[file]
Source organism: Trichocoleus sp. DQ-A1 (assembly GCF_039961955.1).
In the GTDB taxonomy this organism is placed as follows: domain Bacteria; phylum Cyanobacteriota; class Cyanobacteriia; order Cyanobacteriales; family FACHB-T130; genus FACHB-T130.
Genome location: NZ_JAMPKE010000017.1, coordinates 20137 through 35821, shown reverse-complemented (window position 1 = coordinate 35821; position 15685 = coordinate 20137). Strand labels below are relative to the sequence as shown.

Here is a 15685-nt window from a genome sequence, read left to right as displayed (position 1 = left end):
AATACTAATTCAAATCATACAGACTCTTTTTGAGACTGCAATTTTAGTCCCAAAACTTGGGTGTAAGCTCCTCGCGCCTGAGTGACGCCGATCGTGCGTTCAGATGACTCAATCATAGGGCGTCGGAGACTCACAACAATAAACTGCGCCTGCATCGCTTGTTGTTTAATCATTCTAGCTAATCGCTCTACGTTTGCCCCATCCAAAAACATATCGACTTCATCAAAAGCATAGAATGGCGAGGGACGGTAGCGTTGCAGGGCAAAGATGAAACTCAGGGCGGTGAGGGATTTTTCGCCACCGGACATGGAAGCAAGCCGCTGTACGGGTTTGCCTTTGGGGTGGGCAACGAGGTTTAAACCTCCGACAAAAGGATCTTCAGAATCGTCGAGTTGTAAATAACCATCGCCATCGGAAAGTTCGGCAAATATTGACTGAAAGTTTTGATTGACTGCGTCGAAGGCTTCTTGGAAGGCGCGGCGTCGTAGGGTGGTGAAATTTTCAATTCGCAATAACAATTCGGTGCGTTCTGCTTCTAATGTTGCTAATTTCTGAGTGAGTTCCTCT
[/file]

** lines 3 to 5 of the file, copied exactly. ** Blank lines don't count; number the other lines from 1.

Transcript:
Genome location: NZ_JAMPKE010000017.1, coordinates 20137 through 35821, shown reverse-complemented (window position 1 = coordinate 35821; position 15685 = coordinate 20137). Strand labels below are relative to the sequence as shown.

Here is a 15685-nt window from a genome sequence, read left to right as displayed (position 1 = left end):
AATACTAATTCAAATCATACAGACTCTTTTTGAGACTGCAATTTTAGTCCCAAAACTTGGGTGTAAGCTCCTCGCGCCTGAGTGACGCCGATCGTGCGTTCAGATGACTCAATCATAGGGCGTCGGAGACTCACAACAATAAACTGCGCCTGCATCGCTTGTTGTTTAATCATTCTAGCTAATCGCTCTACGTTTGCCCCATCCAAAAACATATCGACTTCATCAAAAGCATAGAATGGCGAGGGACGGTAGCGTTGCAGGGCAAAGATGAAACTCAGGGCGGTGAGGGATTTTTCGCCACCGGACATGGAAGCAAGCCGCTGTACGGGTTTGCCTTTGGGGTGGGCAACGAGGTTTAAACCTCCGACAAAAGGATCTTCAGAATCGTCGAGTTGTAAATAACCATCGCCATCGGAAAGTTCGGCAAATATTGACTGAAAGTTTTGATTGACTGCGTCGAAGGCTTCTTGGAAGGCGCGGCGTCGTAGGGTGGTGAAATTTTCAATTCGCAATAACAATTCGGTGCGTTCTGCTTCTAATGTTGCTAATTTCTGAGTGAGTTCCTCT